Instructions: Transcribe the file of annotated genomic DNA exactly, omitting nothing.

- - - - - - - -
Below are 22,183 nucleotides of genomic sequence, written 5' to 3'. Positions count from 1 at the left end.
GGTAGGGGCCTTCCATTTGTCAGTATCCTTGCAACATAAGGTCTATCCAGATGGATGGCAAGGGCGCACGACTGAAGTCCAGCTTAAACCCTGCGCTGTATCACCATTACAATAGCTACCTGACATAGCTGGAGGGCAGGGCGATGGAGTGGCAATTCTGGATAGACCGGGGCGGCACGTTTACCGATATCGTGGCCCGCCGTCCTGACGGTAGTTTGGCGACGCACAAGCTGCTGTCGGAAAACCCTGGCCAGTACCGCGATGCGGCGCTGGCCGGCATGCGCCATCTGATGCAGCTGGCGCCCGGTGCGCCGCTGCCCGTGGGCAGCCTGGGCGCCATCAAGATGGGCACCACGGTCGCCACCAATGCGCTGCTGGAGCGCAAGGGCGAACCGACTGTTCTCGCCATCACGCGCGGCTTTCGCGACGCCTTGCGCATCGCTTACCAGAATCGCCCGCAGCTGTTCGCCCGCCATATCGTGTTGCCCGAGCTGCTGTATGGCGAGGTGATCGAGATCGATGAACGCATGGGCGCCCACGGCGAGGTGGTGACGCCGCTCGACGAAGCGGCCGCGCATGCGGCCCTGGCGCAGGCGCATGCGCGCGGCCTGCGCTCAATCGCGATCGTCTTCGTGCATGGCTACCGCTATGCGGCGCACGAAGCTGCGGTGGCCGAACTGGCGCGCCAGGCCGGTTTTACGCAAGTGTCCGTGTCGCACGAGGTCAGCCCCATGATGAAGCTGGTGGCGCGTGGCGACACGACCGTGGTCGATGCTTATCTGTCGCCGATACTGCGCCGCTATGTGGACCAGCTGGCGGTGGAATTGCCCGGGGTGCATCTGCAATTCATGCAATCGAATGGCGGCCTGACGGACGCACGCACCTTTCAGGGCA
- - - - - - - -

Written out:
Below are 22,183 nucleotides of genomic sequence, written 5' to 3'. Positions count from 1 at the left end.
GGTAGGGGCCTTCCATTTGTCAGTATCCTTGCAACATAAGGTCTATCCAGATGGATGGCAAGGGCGCACGACTGAAGTCCAGCTTAAACCCTGCGCTGTATCACCATTACAATAGCTACCTGACATAGCTGGAGGGCAGGGCGATGGAGTGGCAATTCTGGATAGACCGGGGCGGCACGTTTACCGATATCGTGGCCCGCCGTCCTGACGGTAGTTTGGCGACGCACAAGCTGCTGTCGGAAAACCCTGGCCAGTACCGCGATGCGGCGCTGGCCGGCATGCGCCATCTGATGCAGCTGGCGCCCGGTGCGCCGCTGCCCGTGGGCAGCCTGGGCGCCATCAAGATGGGCACCACGGTCGCCACCAATGCGCTGCTGGAGCGCAAGGGCGAACCGACTGTTCTCGCCATCACGCGCGGCTTTCGCGACGCCTTGCGCATCGCTTACCAGAATCGCCCGCAGCTGTTCGCCCGCCATATCGTGTTGCCCGAGCTGCTGTATGGCGAGGTGATCGAGATCGATGAACGCATGGGCGCCCACGGCGAGGTGGTGACGCCGCTCGACGAAGCGGCCGCGCATGCGGCCCTGGCGCAGGCGCATGCGCGCGGCCTGCGCTCAATCGCGATCGTCTTCGTGCATGGCTACCGCTATGCGGCGCACGAAGCTGCGGTGGCCGAACTGGCGCGCCAGGCCGGTTTTACGCAAGTGTCCGTGTCGCACGAGGTCAGCCCCATGATGAAGCTGGTGGCGCGTGGCGACACGACCGTGGTCGATGCTTATCTGTCGCCGATACTGCGCCGCTATGTGGACCAGCTGGCGGTGGAATTGCCCGGGGTGCATCTGCAATTCATGCAATCGAATGGCGGCCTGACGGACGCACGCACCTTTCAGGGCA